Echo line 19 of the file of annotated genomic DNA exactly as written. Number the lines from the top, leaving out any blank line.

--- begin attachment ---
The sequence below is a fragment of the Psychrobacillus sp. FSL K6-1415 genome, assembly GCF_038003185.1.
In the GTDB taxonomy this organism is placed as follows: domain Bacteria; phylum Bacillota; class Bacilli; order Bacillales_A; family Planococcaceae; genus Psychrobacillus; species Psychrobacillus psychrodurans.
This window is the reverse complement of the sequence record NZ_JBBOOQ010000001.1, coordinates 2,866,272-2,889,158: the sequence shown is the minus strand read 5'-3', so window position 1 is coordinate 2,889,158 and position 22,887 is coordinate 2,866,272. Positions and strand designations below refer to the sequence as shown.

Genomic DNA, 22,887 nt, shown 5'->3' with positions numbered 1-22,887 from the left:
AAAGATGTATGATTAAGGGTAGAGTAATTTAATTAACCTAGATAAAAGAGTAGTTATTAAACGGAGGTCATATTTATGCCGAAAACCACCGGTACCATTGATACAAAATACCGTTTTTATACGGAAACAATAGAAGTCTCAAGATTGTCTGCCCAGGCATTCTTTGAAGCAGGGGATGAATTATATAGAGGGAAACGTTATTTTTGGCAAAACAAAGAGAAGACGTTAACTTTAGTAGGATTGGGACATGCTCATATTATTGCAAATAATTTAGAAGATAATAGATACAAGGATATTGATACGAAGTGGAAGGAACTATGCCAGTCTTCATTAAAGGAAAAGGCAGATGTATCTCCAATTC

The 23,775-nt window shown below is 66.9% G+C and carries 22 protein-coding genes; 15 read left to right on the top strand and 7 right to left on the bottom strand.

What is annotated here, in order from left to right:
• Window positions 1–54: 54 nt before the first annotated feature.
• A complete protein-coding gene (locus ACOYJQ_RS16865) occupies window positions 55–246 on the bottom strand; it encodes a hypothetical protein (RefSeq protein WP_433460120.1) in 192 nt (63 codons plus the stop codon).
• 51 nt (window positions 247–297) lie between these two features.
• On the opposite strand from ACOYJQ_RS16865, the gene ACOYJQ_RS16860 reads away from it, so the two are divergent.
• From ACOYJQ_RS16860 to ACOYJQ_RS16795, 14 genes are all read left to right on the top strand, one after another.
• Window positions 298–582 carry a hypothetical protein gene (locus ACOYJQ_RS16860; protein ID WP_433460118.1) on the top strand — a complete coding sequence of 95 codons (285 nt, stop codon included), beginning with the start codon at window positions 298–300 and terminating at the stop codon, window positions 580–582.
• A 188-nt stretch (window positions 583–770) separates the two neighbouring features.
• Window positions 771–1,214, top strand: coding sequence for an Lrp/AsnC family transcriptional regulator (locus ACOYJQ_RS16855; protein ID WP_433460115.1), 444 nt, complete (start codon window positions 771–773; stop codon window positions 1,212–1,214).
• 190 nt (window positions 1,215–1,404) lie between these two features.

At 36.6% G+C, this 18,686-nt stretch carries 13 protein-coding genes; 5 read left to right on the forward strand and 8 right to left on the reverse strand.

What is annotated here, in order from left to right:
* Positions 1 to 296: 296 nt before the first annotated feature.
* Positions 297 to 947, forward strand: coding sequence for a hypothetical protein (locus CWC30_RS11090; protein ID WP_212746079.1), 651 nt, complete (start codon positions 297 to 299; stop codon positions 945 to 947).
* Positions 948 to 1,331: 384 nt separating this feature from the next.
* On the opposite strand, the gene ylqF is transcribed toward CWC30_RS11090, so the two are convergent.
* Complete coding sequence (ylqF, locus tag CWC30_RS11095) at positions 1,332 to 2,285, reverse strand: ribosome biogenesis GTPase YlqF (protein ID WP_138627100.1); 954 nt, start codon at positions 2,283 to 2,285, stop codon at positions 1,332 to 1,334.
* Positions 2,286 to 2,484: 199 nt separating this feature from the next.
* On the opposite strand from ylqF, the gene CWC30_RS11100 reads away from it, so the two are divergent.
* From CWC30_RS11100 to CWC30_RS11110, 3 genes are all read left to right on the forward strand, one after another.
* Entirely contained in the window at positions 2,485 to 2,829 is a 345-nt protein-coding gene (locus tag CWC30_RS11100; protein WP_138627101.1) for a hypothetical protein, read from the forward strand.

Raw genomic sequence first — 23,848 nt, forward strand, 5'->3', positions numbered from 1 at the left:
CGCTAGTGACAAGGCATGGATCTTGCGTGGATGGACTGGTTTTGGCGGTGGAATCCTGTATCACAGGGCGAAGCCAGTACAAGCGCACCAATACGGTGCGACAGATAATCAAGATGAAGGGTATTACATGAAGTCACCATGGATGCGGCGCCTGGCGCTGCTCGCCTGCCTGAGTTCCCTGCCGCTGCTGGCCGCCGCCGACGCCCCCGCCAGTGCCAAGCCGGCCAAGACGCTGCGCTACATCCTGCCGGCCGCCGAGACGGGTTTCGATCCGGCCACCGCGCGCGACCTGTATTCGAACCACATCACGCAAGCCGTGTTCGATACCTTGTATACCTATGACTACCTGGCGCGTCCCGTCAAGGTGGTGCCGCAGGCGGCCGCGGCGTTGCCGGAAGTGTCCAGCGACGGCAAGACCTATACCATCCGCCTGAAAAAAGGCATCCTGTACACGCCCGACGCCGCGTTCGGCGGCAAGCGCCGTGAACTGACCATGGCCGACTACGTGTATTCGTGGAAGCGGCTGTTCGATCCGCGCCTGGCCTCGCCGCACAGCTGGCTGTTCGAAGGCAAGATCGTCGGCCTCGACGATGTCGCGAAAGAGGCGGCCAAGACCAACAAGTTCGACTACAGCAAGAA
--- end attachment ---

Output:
* Positions 1 to 296: 296 nt before the first annotated feature.